Mankind should be looking for a new home – Stephen Hawking

Sandra Chapman
Sandra Chapman
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Is it just possible that all this local political bickering is a supreme waste of energy and time and that we should, in fact, be looking for a new home?

I don’t mean we should all call up our local estate agents and suggest we want to move because we fancy the idea of a furniture makeover.

Stephen Hawking

Stephen Hawking

I mean something entirely out of our sphere of thinking.

This week no less a person than our most foremost astrophysicist Professor Stephen Hawking has said that mankind has 100 years – a mere century – to find a new home beyond Earth if we are to survive.

My generation, with just about three decades of living on this earth left to us, might not be too exercised by this dark prediction. Yet we need to take it on board. After all we’re going to be voting soon in the General Election and the one, possibly, after that which might sort out those dire political problems we have closer to home.

Here, politics have turned very nasty indeed. It’s not the first person to have said to me that they wish a bomb would drop in the middle of all those warring parties to knock some sense into them.

Well, that aspiration may not be as far-fetched as you’d think. Professor Hawking believes time is running out for Earth and if we are to survive climate change, being hit from above by asteroid strikes and maybe even meteorites (I think the latter would be really bad judging by the teeny ones that have already fallen in other parts), epidemics and over population, we will need to find another planet to live on.

It will behove us all in fact to tune into Professor Hawking’s documentary Expedition New Earth, part of the BBC’s new season of Tomorrow’s World. According to the media this week the brightest minds and institutions in science and technology in the world will be involved in the series starting soon. Tony Hall, the BBC’s director general, says it’s all to equip us with the knowledge and understanding to make sense of our lives and the future.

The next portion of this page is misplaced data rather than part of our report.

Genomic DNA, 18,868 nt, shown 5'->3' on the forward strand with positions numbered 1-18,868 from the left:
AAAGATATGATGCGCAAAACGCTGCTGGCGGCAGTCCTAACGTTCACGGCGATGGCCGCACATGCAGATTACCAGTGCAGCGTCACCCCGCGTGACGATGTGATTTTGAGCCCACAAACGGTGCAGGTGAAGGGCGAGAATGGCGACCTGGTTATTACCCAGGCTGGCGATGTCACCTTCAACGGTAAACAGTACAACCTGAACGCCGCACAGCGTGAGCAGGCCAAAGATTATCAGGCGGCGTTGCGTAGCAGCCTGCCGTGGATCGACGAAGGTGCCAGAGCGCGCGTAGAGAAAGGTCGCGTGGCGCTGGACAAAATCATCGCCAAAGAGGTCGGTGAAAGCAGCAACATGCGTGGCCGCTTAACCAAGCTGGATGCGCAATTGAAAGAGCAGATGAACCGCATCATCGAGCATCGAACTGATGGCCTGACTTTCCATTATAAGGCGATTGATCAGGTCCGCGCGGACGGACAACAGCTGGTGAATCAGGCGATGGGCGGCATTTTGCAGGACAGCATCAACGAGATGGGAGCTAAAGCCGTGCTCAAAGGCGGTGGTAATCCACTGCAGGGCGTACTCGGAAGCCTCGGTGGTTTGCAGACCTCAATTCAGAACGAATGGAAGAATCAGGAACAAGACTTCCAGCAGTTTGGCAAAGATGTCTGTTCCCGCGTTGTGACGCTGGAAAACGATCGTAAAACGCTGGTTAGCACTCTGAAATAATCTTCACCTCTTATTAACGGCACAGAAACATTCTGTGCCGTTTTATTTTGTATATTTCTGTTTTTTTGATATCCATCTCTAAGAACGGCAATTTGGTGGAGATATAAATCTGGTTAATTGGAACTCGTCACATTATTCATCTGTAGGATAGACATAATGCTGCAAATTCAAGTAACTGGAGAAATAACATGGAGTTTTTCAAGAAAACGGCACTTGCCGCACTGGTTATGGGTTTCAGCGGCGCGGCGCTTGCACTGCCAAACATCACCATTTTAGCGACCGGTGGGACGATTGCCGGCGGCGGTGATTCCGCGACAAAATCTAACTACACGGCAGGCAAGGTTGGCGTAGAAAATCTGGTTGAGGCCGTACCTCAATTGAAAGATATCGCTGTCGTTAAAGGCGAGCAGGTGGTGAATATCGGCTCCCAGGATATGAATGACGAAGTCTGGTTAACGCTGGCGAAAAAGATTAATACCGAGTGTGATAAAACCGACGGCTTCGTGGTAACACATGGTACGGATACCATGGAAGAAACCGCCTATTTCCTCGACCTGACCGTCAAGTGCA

“Science is changing the world at an extraordinary pace,’’ he says. You can say that again.

So there you are. In 100 years from now will anybody be left on Earth speaking the Irish language forced upon them by a tenacious political party which killed and maimed to get what it wanted? Where will the crocodiles be that the helped bring down the country’s Unionist political leader? And what about all those must-have celebrations such as the Twelfth and St Patrick’s Day? Will there be anyone around to don a Sash or a silly hat in the shape of a Shamrock?

If anyone survives to reach the `new’ planet will they take all our fractious customs with them? Which language will the people speak in this new Home? Irish, English, Cornish, Welsh or French since they too are a fractious nation?

You see, the human race was all but wiped out by a comet striking the earth 13,000 years ago. And this, according to an `eccentric archaeologist’ Graham Hancock was depicted on The Vulture Stone which was dug up at Gobekli Tepe in Turkey near the Syrian border three decades ago. According to the media last week, Hancock insists that a ‘‘highly evolved human civilisation was wiped out by a global catastrophe, remembered now only in myths and Biblical accounts, leaving just a few nomadic tribes on a shattered earth’’.

The Stone has carvings which depict that a very civilised nation once existed on earth. What language did it speak? Irish, English? The Stone doesn’t tell us.

So maybe we need to take Professor Hawking’s predictions seriously. If the dreaded comet or asteroid or meteorite hits us we’re toast and all that fighting going on currently will have been for nothing.